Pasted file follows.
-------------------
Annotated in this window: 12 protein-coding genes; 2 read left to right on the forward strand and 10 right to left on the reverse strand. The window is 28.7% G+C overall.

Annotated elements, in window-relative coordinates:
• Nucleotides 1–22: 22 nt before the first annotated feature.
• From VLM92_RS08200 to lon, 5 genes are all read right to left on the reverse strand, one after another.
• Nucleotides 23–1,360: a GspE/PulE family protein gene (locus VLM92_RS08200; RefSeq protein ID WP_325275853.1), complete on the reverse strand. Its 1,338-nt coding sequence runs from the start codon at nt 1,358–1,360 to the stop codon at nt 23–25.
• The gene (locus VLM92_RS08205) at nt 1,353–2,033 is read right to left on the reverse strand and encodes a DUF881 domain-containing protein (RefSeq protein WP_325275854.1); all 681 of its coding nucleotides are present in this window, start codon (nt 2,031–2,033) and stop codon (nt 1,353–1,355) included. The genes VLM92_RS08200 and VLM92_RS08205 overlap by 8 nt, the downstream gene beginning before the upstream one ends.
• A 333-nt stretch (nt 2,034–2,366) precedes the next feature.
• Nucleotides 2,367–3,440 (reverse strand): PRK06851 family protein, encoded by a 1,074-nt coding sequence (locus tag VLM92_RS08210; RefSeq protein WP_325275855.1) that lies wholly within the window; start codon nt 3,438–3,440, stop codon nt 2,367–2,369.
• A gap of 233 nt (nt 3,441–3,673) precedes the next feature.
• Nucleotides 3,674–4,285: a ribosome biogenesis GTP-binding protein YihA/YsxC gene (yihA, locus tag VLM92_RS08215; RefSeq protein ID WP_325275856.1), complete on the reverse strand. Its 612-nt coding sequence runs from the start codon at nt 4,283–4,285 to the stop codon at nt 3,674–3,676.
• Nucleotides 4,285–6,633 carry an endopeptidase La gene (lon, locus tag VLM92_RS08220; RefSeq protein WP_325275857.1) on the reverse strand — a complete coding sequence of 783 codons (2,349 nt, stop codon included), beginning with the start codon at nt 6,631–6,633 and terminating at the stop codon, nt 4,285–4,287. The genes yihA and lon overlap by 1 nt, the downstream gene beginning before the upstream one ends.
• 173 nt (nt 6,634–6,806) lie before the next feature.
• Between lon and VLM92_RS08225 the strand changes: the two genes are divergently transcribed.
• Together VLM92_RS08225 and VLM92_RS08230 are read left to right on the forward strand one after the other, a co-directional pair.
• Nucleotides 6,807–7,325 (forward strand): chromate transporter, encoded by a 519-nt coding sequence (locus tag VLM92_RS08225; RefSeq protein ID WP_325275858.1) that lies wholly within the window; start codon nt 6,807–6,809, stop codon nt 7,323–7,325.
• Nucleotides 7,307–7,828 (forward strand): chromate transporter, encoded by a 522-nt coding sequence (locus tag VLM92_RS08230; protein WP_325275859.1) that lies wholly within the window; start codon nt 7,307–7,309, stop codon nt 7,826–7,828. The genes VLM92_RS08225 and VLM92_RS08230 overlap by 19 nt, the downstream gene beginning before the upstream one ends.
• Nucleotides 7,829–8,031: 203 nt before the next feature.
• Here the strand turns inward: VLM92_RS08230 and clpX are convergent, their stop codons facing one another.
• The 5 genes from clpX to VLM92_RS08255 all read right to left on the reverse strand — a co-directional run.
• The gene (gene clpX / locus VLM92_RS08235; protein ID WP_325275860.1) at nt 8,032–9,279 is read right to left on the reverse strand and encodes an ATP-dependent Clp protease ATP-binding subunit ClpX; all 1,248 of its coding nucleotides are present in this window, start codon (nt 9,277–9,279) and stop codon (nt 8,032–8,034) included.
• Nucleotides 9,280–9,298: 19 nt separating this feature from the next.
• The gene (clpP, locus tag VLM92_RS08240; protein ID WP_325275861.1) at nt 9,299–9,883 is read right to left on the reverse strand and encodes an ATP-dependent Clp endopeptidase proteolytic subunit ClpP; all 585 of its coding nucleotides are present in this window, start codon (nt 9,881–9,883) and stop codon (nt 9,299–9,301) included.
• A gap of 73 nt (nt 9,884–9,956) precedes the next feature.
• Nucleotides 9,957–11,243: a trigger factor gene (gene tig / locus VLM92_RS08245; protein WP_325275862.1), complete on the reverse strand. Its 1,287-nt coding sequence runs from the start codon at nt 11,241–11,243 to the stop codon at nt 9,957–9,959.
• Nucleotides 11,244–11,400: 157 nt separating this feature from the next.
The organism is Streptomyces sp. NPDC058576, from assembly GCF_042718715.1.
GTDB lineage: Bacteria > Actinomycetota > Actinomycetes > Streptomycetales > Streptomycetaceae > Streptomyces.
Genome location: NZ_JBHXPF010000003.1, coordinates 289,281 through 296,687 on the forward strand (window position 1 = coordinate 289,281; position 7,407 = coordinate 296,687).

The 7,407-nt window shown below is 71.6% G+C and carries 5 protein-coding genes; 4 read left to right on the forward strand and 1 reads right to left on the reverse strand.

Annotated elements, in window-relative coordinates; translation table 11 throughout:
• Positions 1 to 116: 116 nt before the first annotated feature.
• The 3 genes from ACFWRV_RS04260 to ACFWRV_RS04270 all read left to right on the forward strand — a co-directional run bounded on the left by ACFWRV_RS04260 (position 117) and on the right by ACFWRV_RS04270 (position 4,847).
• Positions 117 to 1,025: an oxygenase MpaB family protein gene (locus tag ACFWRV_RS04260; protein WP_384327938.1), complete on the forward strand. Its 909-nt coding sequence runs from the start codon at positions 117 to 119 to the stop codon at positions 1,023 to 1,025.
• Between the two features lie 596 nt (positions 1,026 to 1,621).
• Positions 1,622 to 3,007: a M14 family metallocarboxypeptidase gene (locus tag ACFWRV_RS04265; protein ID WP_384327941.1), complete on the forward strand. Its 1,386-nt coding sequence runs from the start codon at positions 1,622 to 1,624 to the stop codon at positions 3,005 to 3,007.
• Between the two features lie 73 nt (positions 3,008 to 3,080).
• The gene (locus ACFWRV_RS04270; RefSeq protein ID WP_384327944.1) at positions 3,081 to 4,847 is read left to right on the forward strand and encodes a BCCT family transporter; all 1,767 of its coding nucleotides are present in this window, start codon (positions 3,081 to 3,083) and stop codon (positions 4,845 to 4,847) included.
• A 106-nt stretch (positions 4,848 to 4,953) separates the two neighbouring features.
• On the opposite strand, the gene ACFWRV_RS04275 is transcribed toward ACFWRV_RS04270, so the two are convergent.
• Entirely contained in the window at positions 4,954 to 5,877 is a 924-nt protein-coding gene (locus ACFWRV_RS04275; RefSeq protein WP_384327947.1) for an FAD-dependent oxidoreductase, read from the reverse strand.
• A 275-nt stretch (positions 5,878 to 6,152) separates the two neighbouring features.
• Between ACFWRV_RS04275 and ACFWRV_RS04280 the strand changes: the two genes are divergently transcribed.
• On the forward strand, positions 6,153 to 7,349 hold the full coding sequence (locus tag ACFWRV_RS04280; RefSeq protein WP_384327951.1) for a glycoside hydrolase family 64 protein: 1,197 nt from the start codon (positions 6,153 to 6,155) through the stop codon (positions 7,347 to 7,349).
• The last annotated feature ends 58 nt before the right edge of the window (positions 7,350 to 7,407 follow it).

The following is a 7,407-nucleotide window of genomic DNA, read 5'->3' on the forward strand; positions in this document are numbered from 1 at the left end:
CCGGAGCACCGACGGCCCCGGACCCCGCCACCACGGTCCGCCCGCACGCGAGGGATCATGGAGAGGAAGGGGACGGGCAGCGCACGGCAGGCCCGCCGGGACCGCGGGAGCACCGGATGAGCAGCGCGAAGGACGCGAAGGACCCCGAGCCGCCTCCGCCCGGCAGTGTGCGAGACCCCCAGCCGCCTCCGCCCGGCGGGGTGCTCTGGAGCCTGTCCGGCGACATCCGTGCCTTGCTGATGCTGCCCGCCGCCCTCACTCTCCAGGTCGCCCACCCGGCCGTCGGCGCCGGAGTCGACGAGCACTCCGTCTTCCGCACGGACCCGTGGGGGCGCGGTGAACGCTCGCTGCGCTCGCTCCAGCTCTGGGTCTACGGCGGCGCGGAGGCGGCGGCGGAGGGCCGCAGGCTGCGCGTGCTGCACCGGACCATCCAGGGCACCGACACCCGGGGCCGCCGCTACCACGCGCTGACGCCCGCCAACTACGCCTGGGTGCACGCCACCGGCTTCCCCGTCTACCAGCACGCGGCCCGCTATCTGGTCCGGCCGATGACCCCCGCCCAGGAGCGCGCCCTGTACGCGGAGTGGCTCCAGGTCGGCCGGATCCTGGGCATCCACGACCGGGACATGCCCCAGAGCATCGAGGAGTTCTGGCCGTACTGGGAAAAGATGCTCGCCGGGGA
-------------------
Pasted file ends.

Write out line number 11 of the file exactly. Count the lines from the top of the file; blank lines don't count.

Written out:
• Nucleotides 4,285–6,633 carry an endopeptidase La gene (lon, locus tag VLM92_RS08220; RefSeq protein WP_325275857.1) on the reverse strand — a complete coding sequence of 783 codons (2,349 nt, stop codon included), beginning with the start codon at nt 6,631–6,633 and terminating at the stop codon, nt 4,285–4,287. The genes yihA and lon overlap by 1 nt, the downstream gene beginning before the upstream one ends.